I will never be a food writer. Not a real one, at least. Real food writers eat refined foods and use refined words. I eat everything I see and blurt everything that comes to mind. I imagine real food writers using phrases like “a decadent blend of flavors”, or “complexity of ingredients”, and “playful on the palette”. I use phrases such as “are you going to finish that?” and “don’t judge me for having thirds.” Real food writers taste and savor. I snarf and gobble. Real food writers will sprinkle their accounts with history and bring relevance to the culinary item in question, I am an eater and writer of opportunity. Like this one time that I ate a three pound burrito.
Hubby and I were coming back from Denver after a day of shopping, or attending a bike show, or just driving around. I can’t really explain what it is we do when we go to Denver. The term “putzing” comes to mind. We stopped at a place in Georgetown for dinner on our way back to the County. Looking at the menu, our options included “normal” burritos, and then, they had the “Killer Kilo” burrito. Described on the menu as “three pounds of awesome”, Hubby thought I should order it. I thought I should not. I wasn’t even that hungry. So we went ahead an ordered the Killer Kilo.
The Monstrosity was daunting from the start, especially when compared to Hubby’s “normal” burrito, which was still rather giant by most people’s standards. The Killer Burrito was about the size of a piglet, and it was graced with three meats, not just pork. It wasn’t smothered with anything though, and I didn’t know why. It was decadent? I wasn’t even that hungry.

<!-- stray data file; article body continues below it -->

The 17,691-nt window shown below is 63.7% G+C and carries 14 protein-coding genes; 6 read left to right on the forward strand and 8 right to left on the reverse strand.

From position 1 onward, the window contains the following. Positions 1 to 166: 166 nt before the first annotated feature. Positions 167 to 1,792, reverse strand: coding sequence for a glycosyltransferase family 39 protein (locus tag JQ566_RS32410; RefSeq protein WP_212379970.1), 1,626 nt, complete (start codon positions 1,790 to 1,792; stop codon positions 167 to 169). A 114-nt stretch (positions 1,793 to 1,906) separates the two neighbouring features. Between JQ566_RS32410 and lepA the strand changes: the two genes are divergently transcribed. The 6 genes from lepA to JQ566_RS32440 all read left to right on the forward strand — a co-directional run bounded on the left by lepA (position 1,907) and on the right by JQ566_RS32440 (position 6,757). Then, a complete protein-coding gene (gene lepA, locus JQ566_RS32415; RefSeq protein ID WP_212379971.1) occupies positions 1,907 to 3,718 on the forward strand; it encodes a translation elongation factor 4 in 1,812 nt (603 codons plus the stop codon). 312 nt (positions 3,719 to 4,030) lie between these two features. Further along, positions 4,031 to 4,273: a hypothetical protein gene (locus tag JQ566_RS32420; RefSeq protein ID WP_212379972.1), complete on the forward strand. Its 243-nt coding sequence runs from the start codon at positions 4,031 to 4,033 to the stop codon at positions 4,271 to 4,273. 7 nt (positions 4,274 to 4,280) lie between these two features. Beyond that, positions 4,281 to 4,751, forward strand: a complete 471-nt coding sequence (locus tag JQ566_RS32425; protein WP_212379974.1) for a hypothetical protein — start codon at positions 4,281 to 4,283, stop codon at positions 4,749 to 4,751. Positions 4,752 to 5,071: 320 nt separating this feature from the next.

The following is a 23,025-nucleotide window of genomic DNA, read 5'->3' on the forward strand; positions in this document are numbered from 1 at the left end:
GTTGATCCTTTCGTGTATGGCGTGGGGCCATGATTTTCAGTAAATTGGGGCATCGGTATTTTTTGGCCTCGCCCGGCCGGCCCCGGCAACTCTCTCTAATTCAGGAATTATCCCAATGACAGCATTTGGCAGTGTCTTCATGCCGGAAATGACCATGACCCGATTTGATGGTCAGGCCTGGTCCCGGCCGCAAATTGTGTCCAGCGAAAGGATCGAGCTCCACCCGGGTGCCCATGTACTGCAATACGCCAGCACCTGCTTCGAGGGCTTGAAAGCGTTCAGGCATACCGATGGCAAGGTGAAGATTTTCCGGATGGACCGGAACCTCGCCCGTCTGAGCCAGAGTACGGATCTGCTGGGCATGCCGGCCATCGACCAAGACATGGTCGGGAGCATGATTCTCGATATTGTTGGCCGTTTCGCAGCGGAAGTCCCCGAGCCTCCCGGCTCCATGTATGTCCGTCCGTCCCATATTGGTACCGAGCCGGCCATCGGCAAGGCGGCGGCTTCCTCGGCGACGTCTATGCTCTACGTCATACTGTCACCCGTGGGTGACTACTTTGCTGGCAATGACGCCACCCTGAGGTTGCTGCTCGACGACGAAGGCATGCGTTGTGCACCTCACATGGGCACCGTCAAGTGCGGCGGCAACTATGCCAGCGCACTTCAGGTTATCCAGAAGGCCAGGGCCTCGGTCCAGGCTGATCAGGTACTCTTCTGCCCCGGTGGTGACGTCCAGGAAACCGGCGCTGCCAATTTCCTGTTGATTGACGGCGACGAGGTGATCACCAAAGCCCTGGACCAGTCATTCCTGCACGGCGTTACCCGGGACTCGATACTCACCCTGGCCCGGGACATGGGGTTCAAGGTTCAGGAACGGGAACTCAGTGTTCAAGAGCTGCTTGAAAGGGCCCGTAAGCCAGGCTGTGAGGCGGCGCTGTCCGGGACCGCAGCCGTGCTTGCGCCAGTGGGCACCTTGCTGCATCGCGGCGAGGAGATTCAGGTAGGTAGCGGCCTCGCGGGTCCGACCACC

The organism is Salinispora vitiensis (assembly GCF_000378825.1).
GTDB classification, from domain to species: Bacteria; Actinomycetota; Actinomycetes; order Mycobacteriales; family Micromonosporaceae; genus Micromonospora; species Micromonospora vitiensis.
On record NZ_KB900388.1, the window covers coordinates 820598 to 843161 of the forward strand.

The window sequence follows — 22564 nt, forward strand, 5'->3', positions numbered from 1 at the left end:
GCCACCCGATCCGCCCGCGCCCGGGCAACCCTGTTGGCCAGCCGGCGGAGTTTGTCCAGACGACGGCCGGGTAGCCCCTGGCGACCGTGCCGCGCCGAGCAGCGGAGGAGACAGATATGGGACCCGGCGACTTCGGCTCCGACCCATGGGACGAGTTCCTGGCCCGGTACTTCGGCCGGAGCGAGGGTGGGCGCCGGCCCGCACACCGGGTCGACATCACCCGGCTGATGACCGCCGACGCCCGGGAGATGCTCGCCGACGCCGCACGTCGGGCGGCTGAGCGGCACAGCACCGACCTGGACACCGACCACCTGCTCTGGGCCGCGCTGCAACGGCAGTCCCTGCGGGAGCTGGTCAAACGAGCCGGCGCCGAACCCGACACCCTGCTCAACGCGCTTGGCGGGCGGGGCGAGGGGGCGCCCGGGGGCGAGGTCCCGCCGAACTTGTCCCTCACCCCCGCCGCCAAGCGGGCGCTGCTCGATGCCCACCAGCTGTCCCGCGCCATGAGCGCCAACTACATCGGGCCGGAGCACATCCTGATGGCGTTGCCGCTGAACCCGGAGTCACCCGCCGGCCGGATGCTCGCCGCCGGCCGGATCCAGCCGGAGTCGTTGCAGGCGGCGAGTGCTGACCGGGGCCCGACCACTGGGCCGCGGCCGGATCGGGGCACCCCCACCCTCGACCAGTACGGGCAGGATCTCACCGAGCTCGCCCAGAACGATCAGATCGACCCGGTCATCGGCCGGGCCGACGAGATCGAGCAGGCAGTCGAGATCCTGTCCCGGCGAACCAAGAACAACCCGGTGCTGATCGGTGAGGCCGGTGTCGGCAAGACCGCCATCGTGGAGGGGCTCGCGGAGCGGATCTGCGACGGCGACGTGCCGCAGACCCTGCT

It was an OK, burrito, but would have probably been better if I was allowed to pick just one meat, or if it had been a steak. I wasn’t even that hungry. I continued eating because I felt I had something to prove now, I was no quitter. Yet, not even a third of the way through, I was painfully aware of how much more I had left to go. As each bite was forced down the hatch, I kept envisioning the glory, a crowd gathering around me, cheering me on, and my reward- that Kilo Burrito paid for, on the house, just like that Man vs. Food show.
I was nauseated and diaphoretic when all that was left on my plate were a few scraps of tortilla. I called it good, I was done! But there was no reward, my tab would not be covered for my valiant effort. And there was no crowd – just a couple of crusty locals who offered to buy me a beer of which I couldn’t drink a drop, and the bartender, who looked at me with equal parts amusement and disgust. We paid our tab, and I spent the short walk to the car thinking about how there were no good bathroom options between Georgetown and home. Sensing my worry and slight disappointment, Hubby turned to me and said “well you’re still holding it down, I’m proud of you.”